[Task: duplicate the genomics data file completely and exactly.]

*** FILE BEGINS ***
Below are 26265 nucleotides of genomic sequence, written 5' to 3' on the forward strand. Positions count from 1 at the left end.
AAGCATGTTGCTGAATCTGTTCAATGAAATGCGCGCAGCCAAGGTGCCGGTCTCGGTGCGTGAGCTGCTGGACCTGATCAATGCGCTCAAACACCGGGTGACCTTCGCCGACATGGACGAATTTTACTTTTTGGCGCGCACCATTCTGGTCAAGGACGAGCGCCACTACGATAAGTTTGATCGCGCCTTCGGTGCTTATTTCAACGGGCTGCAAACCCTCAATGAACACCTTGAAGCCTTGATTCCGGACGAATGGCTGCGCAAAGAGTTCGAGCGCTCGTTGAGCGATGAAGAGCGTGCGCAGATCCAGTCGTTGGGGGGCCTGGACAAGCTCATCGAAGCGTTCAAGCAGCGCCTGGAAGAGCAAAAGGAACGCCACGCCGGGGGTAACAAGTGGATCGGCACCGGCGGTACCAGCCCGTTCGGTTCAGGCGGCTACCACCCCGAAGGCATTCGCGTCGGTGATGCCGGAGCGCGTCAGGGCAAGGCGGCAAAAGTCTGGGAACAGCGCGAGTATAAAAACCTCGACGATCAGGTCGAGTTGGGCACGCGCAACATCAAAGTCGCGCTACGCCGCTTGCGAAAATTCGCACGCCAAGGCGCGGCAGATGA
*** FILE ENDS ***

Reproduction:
Below are 26265 nucleotides of genomic sequence, written 5' to 3' on the forward strand. Positions count from 1 at the left end.
AAGCATGTTGCTGAATCTGTTCAATGAAATGCGCGCAGCCAAGGTGCCGGTCTCGGTGCGTGAGCTGCTGGACCTGATCAATGCGCTCAAACACCGGGTGACCTTCGCCGACATGGACGAATTTTACTTTTTGGCGCGCACCATTCTGGTCAAGGACGAGCGCCACTACGATAAGTTTGATCGCGCCTTCGGTGCTTATTTCAACGGGCTGCAAACCCTCAATGAACACCTTGAAGCCTTGATTCCGGACGAATGGCTGCGCAAAGAGTTCGAGCGCTCGTTGAGCGATGAAGAGCGTGCGCAGATCCAGTCGTTGGGGGGCCTGGACAAGCTCATCGAAGCGTTCAAGCAGCGCCTGGAAGAGCAAAAGGAACGCCACGCCGGGGGTAACAAGTGGATCGGCACCGGCGGTACCAGCCCGTTCGGTTCAGGCGGCTACCACCCCGAAGGCATTCGCGTCGGTGATGCCGGAGCGCGTCAGGGCAAGGCGGCAAAAGTCTGGGAACAGCGCGAGTATAAAAACCTCGACGATCAGGTCGAGTTGGGCACGCGCAACATCAAAGTCGCGCTACGCCGCTTGCGAAAATTCGCACGCCAAGGCGCGGCAGATGA